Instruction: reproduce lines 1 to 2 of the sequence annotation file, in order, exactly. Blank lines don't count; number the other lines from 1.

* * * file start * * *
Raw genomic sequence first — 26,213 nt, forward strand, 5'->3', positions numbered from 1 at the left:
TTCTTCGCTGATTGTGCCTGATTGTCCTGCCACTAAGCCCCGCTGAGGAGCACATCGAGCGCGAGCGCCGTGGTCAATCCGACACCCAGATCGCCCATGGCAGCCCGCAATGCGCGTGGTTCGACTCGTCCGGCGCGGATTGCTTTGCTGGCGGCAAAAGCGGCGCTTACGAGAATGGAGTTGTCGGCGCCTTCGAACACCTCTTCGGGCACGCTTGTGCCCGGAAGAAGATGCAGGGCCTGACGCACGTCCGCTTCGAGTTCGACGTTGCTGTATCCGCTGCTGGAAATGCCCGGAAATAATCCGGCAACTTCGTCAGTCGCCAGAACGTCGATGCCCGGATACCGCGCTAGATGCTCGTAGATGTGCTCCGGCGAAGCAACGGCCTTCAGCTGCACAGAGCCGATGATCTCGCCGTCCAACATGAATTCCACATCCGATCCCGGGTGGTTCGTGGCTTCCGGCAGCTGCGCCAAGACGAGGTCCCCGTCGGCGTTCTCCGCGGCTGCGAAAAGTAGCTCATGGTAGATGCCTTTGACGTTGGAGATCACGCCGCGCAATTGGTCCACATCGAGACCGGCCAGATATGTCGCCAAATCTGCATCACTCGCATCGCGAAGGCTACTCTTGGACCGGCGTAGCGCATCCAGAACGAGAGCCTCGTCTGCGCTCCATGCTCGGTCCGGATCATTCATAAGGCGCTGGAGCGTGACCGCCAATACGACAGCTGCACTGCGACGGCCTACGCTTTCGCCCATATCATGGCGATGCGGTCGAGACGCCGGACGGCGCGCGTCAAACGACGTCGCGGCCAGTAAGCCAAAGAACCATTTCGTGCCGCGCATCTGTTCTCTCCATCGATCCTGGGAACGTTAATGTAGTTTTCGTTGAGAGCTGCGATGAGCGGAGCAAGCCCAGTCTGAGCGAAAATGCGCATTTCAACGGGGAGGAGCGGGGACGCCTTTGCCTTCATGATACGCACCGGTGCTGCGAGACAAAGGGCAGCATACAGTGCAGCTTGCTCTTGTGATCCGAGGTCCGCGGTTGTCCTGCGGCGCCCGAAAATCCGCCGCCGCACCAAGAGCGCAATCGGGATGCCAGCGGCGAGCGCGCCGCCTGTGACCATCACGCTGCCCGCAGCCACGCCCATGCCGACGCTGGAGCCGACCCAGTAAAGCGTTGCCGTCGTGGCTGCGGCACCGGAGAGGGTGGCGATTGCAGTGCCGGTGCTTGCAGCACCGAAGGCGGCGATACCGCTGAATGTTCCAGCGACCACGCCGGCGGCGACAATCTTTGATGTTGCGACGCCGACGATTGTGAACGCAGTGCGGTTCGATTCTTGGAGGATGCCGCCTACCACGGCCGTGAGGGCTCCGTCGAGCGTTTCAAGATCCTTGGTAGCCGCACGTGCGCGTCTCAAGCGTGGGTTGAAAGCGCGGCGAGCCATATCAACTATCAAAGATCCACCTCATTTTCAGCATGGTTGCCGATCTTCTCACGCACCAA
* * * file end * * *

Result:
Raw genomic sequence first — 26,213 nt, forward strand, 5'->3', positions numbered from 1 at the left:
TTCTTCGCTGATTGTGCCTGATTGTCCTGCCACTAAGCCCCGCTGAGGAGCACATCGAGCGCGAGCGCCGTGGTCAATCCGACACCCAGATCGCCCATGGCAGCCCGCAATGCGCGTGGTTCGACTCGTCCGGCGCGGATTGCTTTGCTGGCGGCAAAAGCGGCGCTTACGAGAATGGAGTTGTCGGCGCCTTCGAACACCTCTTCGGGCACGCTTGTGCCCGGAAGAAGATGCAGGGCCTGACGCACGTCCGCTTCGAGTTCGACGTTGCTGTATCCGCTGCTGGAAATGCCCGGAAATAATCCGGCAACTTCGTCAGTCGCCAGAACGTCGATGCCCGGATACCGCGCTAGATGCTCGTAGATGTGCTCCGGCGAAGCAACGGCCTTCAGCTGCACAGAGCCGATGATCTCGCCGTCCAACATGAATTCCACATCCGATCCCGGGTGGTTCGTGGCTTCCGGCAGCTGCGCCAAGACGAGGTCCCCGTCGGCGTTCTCCGCGGCTGCGAAAAGTAGCTCATGGTAGATGCCTTTGACGTTGGAGATCACGCCGCGCAATTGGTCCACATCGAGACCGGCCAGATATGTCGCCAAATCTGCATCACTCGCATCGCGAAGGCTACTCTTGGACCGGCGTAGCGCATCCAGAACGAGAGCCTCGTCTGCGCTCCATGCTCGGTCCGGATCATTCATAAGGCGCTGGAGCGTGACCGCCAATACGACAGCTGCACTGCGACGGCCTACGCTTTCGCCCATATCATGGCGATGCGGTCGAGACGCCGGACGGCGCGCGTCAAACGACGTCGCGGCCAGTAAGCCAAAGAACCATTTCGTGCCGCGCATCTGTTCTCTCCATCGATCCTGGGAACGTTAATGTAGTTTTCGTTGAGAGCTGCGATGAGCGGAGCAAGCCCAGTCTGAGCGAAAATGCGCATTTCAACGGGGAGGAGCGGGGACGCCTTTGCCTTCATGATACGCACCGGTGCTGCGAGACAAAGGGCAGCATACAGTGCAGCTTGCTCTTGTGATCCGAGGTCCGCGGTTGTCCTGCGGCGCCCGAAAATCCGCCGCCGCACCAAGAGCGCAATCGGGATGCCAGCGGCGAGCGCGCCGCCTGTGACCATCACGCTGCCCGCAGCCACGCCCATGCCGACGCTGGAGCCGACCCAGTAAAGCGTTGCCGTCGTGGCTGCGGCACCGGAGAGGGTGGCGATTGCAGTGCCGGTGCTTGCAGCACCGAAGGCGGCGATACCGCTGAATGTTCCAGCGACCACGCCGGCGGCGACAATCTTTGATGTTGCGACGCCGACGATTGTGAACGCAGTGCGGTTCGATTCTTGGAGGATGCCGCCTACCACGGCCGTGAGGGCTCCGTCGAGCGTTTCAAGATCCTTGGTAGCCGCACGTGCGCGTCTCAAGCGTGGGTTGAAAGCGCGGCGAGCCATATCAACTATCAAAGATCCACCTCATTTTCAGCATGGTTGCCGATCTTCTCACGCACCAA